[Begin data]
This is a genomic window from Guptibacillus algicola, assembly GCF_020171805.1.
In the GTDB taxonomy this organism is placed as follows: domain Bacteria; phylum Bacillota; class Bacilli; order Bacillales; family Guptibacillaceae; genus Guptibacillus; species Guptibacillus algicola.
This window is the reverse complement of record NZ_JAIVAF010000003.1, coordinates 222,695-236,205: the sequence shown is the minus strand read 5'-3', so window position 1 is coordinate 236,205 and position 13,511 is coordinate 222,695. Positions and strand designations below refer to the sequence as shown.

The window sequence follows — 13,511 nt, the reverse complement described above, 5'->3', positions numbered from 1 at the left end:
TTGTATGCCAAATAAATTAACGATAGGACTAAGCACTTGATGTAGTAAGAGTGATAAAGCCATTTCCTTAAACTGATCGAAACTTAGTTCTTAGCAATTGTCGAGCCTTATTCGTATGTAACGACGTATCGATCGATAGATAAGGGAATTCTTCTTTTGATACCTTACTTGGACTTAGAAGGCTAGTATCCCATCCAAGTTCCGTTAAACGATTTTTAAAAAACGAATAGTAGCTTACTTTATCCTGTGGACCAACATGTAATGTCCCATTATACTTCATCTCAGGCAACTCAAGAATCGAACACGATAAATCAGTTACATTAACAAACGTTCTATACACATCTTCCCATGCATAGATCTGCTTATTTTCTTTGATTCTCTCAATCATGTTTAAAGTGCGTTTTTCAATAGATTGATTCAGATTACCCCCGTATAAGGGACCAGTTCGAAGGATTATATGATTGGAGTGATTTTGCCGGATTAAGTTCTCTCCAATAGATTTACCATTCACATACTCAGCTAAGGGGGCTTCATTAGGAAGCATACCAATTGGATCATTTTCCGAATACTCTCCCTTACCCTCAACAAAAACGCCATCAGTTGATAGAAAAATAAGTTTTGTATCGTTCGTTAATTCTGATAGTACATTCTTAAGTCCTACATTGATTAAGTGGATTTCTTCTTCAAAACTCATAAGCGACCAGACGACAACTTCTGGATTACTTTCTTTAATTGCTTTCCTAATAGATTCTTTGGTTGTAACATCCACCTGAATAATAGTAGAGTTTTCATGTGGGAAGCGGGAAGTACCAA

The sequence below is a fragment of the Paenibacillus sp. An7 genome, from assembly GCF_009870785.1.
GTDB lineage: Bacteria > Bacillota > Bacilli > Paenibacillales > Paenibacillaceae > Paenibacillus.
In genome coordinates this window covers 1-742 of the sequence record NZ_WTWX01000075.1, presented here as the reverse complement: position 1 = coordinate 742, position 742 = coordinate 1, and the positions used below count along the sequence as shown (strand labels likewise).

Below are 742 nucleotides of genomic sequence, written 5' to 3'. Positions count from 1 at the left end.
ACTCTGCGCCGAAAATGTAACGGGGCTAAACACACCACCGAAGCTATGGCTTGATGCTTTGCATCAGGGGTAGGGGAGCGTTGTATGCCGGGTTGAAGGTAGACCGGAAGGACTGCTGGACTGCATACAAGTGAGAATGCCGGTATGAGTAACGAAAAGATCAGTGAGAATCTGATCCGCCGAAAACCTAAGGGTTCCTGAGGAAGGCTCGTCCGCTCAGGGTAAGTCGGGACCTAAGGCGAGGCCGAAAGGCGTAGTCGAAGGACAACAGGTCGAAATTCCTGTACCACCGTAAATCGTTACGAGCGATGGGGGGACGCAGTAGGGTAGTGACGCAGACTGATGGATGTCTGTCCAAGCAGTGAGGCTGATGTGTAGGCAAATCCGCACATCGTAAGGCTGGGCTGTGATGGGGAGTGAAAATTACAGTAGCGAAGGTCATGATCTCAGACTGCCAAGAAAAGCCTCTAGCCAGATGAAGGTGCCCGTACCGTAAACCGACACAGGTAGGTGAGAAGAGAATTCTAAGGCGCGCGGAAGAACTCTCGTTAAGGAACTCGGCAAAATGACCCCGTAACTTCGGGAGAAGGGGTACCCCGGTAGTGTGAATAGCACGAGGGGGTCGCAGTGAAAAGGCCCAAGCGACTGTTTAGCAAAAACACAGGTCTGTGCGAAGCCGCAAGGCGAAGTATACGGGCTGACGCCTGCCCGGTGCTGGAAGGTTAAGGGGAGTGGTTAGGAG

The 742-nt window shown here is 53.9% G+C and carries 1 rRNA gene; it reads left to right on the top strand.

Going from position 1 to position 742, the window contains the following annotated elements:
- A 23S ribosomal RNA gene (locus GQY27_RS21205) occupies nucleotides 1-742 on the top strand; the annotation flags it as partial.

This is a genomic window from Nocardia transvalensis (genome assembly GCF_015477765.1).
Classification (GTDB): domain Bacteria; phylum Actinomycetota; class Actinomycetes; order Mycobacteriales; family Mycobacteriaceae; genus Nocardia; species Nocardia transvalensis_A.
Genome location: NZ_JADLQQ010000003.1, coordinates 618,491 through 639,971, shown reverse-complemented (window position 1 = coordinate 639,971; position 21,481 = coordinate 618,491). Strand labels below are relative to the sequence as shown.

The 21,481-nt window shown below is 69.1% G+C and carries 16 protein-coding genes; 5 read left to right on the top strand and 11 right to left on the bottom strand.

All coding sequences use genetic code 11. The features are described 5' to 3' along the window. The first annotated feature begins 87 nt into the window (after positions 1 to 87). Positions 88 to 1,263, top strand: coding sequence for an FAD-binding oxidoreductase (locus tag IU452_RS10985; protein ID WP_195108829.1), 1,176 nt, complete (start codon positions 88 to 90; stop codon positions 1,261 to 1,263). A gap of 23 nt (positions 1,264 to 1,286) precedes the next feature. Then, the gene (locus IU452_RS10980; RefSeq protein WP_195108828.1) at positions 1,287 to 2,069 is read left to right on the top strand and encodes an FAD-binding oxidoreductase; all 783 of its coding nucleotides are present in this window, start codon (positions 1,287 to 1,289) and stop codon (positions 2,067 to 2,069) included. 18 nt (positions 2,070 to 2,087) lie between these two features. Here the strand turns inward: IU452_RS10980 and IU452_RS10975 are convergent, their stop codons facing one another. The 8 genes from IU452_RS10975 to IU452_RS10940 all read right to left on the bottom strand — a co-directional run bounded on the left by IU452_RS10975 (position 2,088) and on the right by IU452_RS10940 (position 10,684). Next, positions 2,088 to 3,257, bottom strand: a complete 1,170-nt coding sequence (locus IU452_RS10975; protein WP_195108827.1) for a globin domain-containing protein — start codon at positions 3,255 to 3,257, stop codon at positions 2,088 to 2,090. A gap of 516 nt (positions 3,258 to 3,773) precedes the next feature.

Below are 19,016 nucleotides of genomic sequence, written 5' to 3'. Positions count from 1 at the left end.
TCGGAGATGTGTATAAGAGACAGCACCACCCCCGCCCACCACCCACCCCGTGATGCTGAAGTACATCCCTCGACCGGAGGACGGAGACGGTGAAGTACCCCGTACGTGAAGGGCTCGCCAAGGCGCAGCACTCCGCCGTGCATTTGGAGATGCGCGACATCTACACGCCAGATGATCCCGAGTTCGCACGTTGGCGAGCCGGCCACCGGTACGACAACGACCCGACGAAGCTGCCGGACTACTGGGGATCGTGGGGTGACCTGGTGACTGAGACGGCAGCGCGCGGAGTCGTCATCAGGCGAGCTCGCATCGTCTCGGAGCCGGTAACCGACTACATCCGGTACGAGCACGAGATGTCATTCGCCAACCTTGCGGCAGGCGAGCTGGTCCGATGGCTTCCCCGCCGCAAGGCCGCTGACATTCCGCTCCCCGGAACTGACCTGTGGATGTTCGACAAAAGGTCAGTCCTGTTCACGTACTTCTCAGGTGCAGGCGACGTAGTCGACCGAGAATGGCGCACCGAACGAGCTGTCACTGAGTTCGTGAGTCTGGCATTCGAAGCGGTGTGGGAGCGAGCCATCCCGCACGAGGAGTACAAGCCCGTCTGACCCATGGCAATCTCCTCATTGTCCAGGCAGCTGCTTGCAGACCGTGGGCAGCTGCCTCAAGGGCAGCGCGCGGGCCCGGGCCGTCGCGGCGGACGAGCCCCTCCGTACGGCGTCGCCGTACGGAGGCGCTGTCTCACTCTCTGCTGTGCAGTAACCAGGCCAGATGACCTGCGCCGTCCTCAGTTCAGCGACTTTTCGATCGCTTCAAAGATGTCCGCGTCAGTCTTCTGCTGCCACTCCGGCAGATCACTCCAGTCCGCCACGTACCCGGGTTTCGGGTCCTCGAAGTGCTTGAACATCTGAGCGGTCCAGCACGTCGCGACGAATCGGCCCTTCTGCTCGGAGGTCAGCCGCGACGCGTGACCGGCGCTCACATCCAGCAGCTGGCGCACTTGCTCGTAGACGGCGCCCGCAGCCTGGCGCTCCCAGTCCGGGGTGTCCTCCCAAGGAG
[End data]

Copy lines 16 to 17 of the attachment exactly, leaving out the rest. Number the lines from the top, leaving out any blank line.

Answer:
Genome location: NZ_JADLQQ010000003.1, coordinates 618,491 through 639,971, shown reverse-complemented (window position 1 = coordinate 639,971; position 21,481 = coordinate 618,491). Strand labels below are relative to the sequence as shown.

The 21,481-nt window shown below is 69.1% G+C and carries 16 protein-coding genes; 5 read left to right on the top strand and 11 right to left on the bottom strand.